Saturday, May 07, 2005

A rough draft (or a beginning of one.) Nothing new.

Design annoys me. I make things for a living: carpentry is making. But what is design if not directing how something is made by others? What does it mean that at this point in time designers are so distinct from builders?
And when did the defense of craft become the defense of the ‘crafty’?

This never became the case with writing. Writers are craftsmen. What book review does not discuss both the author’s ideas and her craft. Would any literary critic ever think to separate the two when discussing a work of fiction; and isn’t it considered a compliment when the language of a non-fiction book is described as being wed somhow to the subject? Especially in the case of a novel the ideas by themselves as divorced from the language mean little; the question hinges more on whether the author has the skill to communicate the nuances of one particular experience, fact, or example. What’s the difference between one love story/murder mystery or another? How many plots are there in the theater? Even in autobiography, and let’s raise the stakes, what’s the difference between one holocaust memoir and another?
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How did design, the poor cousin of art, ever get to take itself so seriously? Why did design become the paradigm for culture in the 20th century? If you do not understand how this is so then consider modern politics.

Design is joined -wed- to the modernist fantasy of intention and predictive value. Its abstraction and intentionality are seen still by some as strengths. It’s good to have an idea of what you want. It’s good to know the value of things. It’s good to have assumptions. But the failures of modernism in politics or design, are the failures of intention. As Eric said in a recent exchange while I was workig on this piece: “socialism is design.” But socialism is a failure, at least as design. Whether it is a failure as a methodology of action or of life is another matter.
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I have one Italian suit. The jacket has been been tailored tightly around the waist and the pants cuffed and cut to a full break. I picked it up it after working on the importing agent's showroom. In spring I like lightweight shoes with leather soles; and I try not only to think good thoughts but to write well.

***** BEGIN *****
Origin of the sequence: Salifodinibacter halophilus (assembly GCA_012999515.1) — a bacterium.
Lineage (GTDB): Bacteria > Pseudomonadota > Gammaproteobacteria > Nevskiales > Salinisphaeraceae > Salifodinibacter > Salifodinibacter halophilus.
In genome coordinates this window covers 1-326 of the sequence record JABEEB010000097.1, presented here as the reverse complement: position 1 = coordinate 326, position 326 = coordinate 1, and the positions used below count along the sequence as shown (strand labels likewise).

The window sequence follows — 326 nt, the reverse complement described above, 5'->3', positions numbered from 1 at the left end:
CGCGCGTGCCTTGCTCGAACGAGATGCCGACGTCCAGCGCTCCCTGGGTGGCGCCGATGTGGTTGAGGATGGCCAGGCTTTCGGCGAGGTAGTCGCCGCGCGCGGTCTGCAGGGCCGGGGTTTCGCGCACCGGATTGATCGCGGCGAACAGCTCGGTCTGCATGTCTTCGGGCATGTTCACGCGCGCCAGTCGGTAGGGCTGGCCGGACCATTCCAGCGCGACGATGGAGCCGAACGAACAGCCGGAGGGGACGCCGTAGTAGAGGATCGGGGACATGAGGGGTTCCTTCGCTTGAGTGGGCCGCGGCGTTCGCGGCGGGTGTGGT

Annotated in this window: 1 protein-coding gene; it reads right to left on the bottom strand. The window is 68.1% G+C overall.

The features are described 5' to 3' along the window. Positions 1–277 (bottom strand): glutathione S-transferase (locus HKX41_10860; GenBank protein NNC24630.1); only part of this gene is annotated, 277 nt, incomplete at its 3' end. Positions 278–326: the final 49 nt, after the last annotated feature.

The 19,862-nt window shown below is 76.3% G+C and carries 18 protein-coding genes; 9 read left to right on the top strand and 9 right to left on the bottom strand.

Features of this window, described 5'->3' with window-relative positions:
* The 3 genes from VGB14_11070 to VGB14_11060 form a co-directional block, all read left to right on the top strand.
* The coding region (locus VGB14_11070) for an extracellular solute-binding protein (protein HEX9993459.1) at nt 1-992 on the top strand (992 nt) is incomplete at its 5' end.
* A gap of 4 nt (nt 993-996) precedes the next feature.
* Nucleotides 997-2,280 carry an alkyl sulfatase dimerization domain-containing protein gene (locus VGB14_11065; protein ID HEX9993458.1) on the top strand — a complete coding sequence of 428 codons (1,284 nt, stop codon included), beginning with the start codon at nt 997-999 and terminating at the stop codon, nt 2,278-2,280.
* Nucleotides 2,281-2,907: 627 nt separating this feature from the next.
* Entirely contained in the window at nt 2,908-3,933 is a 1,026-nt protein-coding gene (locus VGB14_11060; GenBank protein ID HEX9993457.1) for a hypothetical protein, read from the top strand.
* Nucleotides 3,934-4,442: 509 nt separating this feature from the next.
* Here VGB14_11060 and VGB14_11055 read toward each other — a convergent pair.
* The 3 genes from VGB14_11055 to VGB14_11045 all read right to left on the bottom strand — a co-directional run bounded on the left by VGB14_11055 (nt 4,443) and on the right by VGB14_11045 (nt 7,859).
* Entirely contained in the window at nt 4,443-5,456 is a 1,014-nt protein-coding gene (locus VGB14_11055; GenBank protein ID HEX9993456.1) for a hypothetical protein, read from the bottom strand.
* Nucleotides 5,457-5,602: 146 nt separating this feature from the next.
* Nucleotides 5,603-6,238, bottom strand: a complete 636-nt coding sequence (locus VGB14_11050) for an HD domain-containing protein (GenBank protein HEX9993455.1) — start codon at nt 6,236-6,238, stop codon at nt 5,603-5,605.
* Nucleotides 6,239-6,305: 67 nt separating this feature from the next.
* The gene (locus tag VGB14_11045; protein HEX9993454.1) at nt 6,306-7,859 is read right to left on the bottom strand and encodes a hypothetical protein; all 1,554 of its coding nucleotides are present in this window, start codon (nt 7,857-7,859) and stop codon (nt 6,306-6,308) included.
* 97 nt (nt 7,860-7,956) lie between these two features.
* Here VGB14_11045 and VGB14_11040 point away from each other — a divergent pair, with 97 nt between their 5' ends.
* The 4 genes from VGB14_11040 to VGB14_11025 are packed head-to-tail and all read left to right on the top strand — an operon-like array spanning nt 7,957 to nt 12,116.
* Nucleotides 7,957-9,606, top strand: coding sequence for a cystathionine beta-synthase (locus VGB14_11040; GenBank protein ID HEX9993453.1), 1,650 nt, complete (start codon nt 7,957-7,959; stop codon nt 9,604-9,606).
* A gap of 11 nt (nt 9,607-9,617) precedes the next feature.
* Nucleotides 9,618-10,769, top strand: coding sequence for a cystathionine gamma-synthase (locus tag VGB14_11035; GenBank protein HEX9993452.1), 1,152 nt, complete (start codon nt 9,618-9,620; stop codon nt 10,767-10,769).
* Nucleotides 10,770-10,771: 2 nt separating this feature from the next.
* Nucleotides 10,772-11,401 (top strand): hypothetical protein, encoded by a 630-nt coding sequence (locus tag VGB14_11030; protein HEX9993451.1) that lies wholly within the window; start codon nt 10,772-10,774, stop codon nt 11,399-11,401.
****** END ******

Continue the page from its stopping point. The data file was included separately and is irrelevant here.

My argument is not with style in the sense that intellectuals disdain the superficial, but with the defense of design as an intellectual act, with the teleology of the market and unalloyed desire for the new. I’m disgusted with the false dichotomy of form and content, as if one were a package and the other a commodity. I’m bothered by design because it is a secondary form which in a technocratic world has become for many the definition of art itself. If we agree that the biggest questions are scientific, that they can be answered by means of logic and analysis, then there’s nothing left for art but simple pleasure (and triangular glasses and an ugly but rigorously constructed haircut are not what I’d call ‘complex’.)
The place was a cockpit of magnificent art and appalling kitsch, glutted with waltzes, whipped cream, chocolate cake and high culture. The grimmer the political climate grew, the more relentlessly frivolous the city became. “In Berlin”, remarked the Austrian satirist Karl Kraus, “things are serious but not hopeless. In Vienna they are hopeless but not serious.”
Terry Eagleton writing about Wittgenstein’s Vienna, in the TLS.

All communication involves both logic and seduction, and only a fool or a mathematician who sleeps alone in his office would argue otherwise. A courtroom is an arena wherein two people who have been hired for this purpose argue viewpoints they may or may not even give a damn about. If all communication were not fraught with ambiguity we would find such a system as this not only cruel but barbaric.

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